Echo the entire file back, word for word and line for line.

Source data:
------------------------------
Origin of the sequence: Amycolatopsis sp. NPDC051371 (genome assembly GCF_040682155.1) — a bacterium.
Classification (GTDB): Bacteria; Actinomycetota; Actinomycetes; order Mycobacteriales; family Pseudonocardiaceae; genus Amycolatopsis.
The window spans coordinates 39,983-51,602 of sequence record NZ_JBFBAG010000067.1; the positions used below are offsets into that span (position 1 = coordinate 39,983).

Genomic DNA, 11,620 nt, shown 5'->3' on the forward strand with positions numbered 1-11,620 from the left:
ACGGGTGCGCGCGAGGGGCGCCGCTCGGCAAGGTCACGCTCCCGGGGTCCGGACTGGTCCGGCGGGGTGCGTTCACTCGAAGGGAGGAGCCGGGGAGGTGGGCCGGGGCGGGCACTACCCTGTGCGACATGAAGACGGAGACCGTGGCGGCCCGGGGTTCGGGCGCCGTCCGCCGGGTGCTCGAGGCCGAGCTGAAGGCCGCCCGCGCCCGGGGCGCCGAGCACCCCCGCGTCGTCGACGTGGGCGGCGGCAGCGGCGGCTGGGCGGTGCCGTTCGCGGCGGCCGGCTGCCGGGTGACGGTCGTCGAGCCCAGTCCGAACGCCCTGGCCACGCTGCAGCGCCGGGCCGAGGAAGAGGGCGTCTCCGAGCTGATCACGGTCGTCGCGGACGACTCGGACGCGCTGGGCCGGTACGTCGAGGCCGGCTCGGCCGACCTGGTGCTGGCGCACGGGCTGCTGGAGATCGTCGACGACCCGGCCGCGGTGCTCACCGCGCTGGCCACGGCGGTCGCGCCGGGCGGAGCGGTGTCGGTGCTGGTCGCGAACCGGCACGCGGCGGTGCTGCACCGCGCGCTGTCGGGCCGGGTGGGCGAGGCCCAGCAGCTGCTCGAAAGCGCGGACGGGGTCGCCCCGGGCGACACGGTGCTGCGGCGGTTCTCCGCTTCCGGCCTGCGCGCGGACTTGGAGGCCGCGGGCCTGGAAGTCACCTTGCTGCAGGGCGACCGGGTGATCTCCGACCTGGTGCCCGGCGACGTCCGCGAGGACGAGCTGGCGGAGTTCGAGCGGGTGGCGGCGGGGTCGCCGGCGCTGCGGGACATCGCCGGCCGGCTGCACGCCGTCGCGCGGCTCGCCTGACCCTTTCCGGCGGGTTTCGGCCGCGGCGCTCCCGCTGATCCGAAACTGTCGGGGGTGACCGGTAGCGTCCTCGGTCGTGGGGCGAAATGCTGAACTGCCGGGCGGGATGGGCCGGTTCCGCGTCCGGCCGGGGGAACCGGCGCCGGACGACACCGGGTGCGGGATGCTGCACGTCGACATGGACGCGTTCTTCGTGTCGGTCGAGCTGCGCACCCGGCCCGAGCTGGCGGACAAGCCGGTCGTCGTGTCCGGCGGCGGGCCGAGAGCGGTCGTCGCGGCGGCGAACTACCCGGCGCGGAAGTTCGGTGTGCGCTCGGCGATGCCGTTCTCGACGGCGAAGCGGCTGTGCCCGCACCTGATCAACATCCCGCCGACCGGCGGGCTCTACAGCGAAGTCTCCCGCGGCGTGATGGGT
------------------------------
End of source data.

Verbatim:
Origin of the sequence: Amycolatopsis sp. NPDC051371 (genome assembly GCF_040682155.1) — a bacterium.
Classification (GTDB): Bacteria; Actinomycetota; Actinomycetes; order Mycobacteriales; family Pseudonocardiaceae; genus Amycolatopsis.
The window spans coordinates 39,983-51,602 of sequence record NZ_JBFBAG010000067.1; the positions used below are offsets into that span (position 1 = coordinate 39,983).

Genomic DNA, 11,620 nt, shown 5'->3' on the forward strand with positions numbered 1-11,620 from the left:
ACGGGTGCGCGCGAGGGGCGCCGCTCGGCAAGGTCACGCTCCCGGGGTCCGGACTGGTCCGGCGGGGTGCGTTCACTCGAAGGGAGGAGCCGGGGAGGTGGGCCGGGGCGGGCACTACCCTGTGCGACATGAAGACGGAGACCGTGGCGGCCCGGGGTTCGGGCGCCGTCCGCCGGGTGCTCGAGGCCGAGCTGAAGGCCGCCCGCGCCCGGGGCGCCGAGCACCCCCGCGTCGTCGACGTGGGCGGCGGCAGCGGCGGCTGGGCGGTGCCGTTCGCGGCGGCCGGCTGCCGGGTGACGGTCGTCGAGCCCAGTCCGAACGCCCTGGCCACGCTGCAGCGCCGGGCCGAGGAAGAGGGCGTCTCCGAGCTGATCACGGTCGTCGCGGACGACTCGGACGCGCTGGGCCGGTACGTCGAGGCCGGCTCGGCCGACCTGGTGCTGGCGCACGGGCTGCTGGAGATCGTCGACGACCCGGCCGCGGTGCTCACCGCGCTGGCCACGGCGGTCGCGCCGGGCGGAGCGGTGTCGGTGCTGGTCGCGAACCGGCACGCGGCGGTGCTGCACCGCGCGCTGTCGGGCCGGGTGGGCGAGGCCCAGCAGCTGCTCGAAAGCGCGGACGGGGTCGCCCCGGGCGACACGGTGCTGCGGCGGTTCTCCGCTTCCGGCCTGCGCGCGGACTTGGAGGCCGCGGGCCTGGAAGTCACCTTGCTGCAGGGCGACCGGGTGATCTCCGACCTGGTGCCCGGCGACGTCCGCGAGGACGAGCTGGCGGAGTTCGAGCGGGTGGCGGCGGGGTCGCCGGCGCTGCGGGACATCGCCGGCCGGCTGCACGCCGTCGCGCGGCTCGCCTGACCCTTTCCGGCGGGTTTCGGCCGCGGCGCTCCCGCTGATCCGAAACTGTCGGGGGTGACCGGTAGCGTCCTCGGTCGTGGGGCGAAATGCTGAACTGCCGGGCGGGATGGGCCGGTTCCGCGTCCGGCCGGGGGAACCGGCGCCGGACGACACCGGGTGCGGGATGCTGCACGTCGACATGGACGCGTTCTTCGTGTCGGTCGAGCTGCGCACCCGGCCCGAGCTGGCGGACAAGCCGGTCGTCGTGTCCGGCGGCGGGCCGAGAGCGGTCGTCGCGGCGGCGAACTACCCGGCGCGGAAGTTCGGTGTGCGCTCGGCGATGCCGTTCTCGACGGCGAAGCGGCTGTGCCCGCACCTGATCAACATCCCGCCGACCGGCGGGCTCTACAGCGAAGTCTCCCGCGGCGTGATGGGT